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There is a lot of confusion surrounding phonological disorders and articulation disorders. Many people use the terms interchangeably, but they are actually two very different things. We will take a closer look at these two types of speech sound disorders and how phonological and articulation therapy can help.
Speech Sound Disorders
Speech Sound disorder is an umbrella term that includes both phonological disorders and articulation disorders. Phonological disorder is a type of speech sound disorder where there is an impairment in the way sounds are made and put together to form words.
Articulation disorder, on the other hand, is a type of speech sound disorder where there is difficulty making specific sounds correctly. These can be singular speech sounds such as /s/, /r/, /k/, /l/, etc. Or it can involve blends, such as /s/ blends, like "sled", "stop", "skate", etc. In some cases, for example, /k/ sound speech therapy might be needed if a child isn't producing /k/ by the time they are a certain age.
Speech sound therapy can be very beneficial, especially when started early! Now that we have defined phonological disorders and articulation disorders, let’s take a closer look at each one.
What is a Phonological Disorder?
Phonological Disorder is a disorder in which a person has difficulty producing the sounds of their native language. Each language has a specific set of sounds that are used to form words. Each language also has rules and speech patterns that dictate how those sounds are put together to form words. People with phonological disorders have difficulty following these rules and patterns.
Types of Phonological Processes
Phonological processes are the patterns that people with phonological disorders use to simplify speech. Phonological processes are normal in young children as they are learning to talk.
Most children outgrow phonological processes by the time they reach school age. However, some children continue to use phonological processes into adulthood. The list below is some of the more common phonological processes.
This is when a sound is replaced with another sound. There are different types of phonological processes under substitution such as :
Backing: This is when a sound is made further back in the mouth than it should be. For example, the sound /d/ may be replaced with /g/.
Fronting: This is when a sound is made further forward in the mouth than it should be. For example, the sound /k/ may be replaced with /t/.
Gliding: This is when a liquid is replaced with a glide. For example, the sound /r/ may be replaced with /w/. Gliding speech therapy can be very effective in improving intelligibility.
Stopping: This is when a fricative is substituted with a stop. For example, the sound /f/ may be replaced with /p/.
Affrication: This is when a stop is replaced with an affricate. For example, the sound /t/ may be replaced with /ch/.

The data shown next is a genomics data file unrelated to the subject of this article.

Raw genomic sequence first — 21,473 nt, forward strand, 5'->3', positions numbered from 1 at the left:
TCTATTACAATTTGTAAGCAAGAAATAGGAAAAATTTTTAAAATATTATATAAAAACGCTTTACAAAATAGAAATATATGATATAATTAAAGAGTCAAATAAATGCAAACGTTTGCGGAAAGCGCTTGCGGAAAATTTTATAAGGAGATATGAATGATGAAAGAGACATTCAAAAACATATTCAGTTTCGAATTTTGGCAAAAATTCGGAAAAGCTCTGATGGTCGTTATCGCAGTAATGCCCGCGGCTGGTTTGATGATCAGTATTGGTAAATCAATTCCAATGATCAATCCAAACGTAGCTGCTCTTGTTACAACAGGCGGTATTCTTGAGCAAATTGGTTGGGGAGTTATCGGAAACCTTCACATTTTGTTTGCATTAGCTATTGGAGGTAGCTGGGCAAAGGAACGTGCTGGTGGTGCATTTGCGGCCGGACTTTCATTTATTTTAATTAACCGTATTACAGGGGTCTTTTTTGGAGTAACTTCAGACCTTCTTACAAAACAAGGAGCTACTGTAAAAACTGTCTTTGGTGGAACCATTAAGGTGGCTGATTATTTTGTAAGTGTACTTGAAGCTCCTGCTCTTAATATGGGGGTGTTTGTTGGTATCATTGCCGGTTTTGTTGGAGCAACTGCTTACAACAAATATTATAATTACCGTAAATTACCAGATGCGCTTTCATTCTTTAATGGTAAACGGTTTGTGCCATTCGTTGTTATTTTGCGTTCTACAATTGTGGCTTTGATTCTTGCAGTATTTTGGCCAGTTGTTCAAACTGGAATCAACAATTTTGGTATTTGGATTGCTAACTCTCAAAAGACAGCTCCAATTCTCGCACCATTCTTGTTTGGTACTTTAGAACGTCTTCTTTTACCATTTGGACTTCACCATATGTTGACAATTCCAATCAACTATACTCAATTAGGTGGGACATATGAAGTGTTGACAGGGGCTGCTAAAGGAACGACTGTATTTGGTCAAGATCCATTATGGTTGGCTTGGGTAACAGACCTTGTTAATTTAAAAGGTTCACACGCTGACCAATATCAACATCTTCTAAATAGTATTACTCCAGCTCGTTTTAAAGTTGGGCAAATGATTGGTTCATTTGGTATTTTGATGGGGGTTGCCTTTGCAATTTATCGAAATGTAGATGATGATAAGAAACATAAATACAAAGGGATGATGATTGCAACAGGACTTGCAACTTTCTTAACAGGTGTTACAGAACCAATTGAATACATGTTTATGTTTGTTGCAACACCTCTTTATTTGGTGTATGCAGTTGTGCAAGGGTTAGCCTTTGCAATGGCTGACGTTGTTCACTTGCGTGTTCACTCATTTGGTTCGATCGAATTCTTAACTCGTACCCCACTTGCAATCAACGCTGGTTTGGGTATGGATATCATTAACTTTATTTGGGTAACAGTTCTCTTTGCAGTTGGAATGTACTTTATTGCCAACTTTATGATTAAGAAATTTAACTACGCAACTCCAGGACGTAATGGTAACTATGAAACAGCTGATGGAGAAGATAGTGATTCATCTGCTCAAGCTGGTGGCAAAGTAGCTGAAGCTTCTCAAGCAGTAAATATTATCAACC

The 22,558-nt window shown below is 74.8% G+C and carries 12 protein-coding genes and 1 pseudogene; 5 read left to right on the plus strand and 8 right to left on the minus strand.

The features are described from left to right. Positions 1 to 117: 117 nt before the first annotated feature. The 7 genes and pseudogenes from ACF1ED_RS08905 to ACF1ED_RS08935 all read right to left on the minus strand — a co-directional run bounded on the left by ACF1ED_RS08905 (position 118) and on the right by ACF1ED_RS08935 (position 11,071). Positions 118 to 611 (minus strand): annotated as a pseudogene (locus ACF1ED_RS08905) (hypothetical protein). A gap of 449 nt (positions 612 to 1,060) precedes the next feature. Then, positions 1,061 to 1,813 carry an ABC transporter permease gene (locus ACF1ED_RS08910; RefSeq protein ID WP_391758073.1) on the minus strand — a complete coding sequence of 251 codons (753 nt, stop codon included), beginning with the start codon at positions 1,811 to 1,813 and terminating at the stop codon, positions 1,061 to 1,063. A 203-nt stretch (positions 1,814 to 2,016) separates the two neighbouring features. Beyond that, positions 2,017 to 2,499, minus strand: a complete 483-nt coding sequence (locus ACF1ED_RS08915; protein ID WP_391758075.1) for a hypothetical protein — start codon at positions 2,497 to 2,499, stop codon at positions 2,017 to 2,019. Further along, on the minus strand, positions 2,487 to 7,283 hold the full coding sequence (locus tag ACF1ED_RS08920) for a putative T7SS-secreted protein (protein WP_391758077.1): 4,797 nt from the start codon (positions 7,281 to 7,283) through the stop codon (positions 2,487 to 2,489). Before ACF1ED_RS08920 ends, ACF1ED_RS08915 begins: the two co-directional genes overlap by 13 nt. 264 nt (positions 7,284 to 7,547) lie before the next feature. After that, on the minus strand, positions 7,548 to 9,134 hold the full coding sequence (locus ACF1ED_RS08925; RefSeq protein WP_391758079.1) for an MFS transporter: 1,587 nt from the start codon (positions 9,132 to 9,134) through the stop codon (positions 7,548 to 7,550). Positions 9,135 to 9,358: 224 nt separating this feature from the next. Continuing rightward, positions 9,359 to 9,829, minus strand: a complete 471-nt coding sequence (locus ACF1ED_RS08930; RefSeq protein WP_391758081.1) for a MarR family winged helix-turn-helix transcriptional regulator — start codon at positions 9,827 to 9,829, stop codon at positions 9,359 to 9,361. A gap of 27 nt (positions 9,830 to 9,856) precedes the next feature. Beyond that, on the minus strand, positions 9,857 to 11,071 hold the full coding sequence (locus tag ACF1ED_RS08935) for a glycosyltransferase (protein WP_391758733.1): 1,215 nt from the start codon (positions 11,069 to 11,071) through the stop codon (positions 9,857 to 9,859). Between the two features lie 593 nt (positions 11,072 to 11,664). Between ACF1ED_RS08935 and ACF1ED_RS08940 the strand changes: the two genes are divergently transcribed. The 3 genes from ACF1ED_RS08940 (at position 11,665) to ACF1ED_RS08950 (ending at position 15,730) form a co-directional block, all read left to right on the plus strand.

Deaffrication: This is when an affricate is replaced with a fricative or a stop. For example, the sound /ch/ may be replaced with /t/.
This is when a sound changes to become more like another sound that is next to it. Assimilation speech therapy is often implemented if this process does not correct itself with age. There are different types of phonological processes under assimilation:
Final Consonant Devoicing: This is when a final consonant is replaced with its voiceless counterpart. For example, the sound /b/ may be replaced with /p/.
Reduplication: This is when a syllable or word is repeated. For example, the word “car” may be reduplicated to form “caca”.
Prevocalic Voicing: This is when a sound is made with the vocal cords before it should be. For example, the sound /p/ may be replaced with /b/.
Assimilation: This is when a sound is replaced with another sound that is similar. For example, the sound /m/ may be replaced with /n/.
Denasalization: This is when a nasal sound is replaced with a non-nasal consonant. For example, the sound /n/ may be replaced with /t/.
Coalescence: This is when two sounds are replaced with one sound. For example, the sounds /s/ and /t/ for the word “stop” may be replaced with the sound /f/ to form “fap.”
This is when a syllable is simplified by deleting a sound or combining two sounds. There are types of phonological processes under syllable structure:
Final Consonant Deletion: This is when a final consonant is omitted. For example, the word “cat” may be pronounced as “ca.”
Initial Consonant Deletion: This is when an initial consonant is omitted. For example, the word “dog” may be pronounced as “og.”
Cluster Reduction: This is when a consonant cluster is reduced. For example, the word “splash” may be pronounced as “spash.” Cluster reduction speech therapy may be necessary if the process persists.
Weak Syllable Deletion: This is when a syllable is omitted. For example, the word “banana” may be pronounced as “nana.”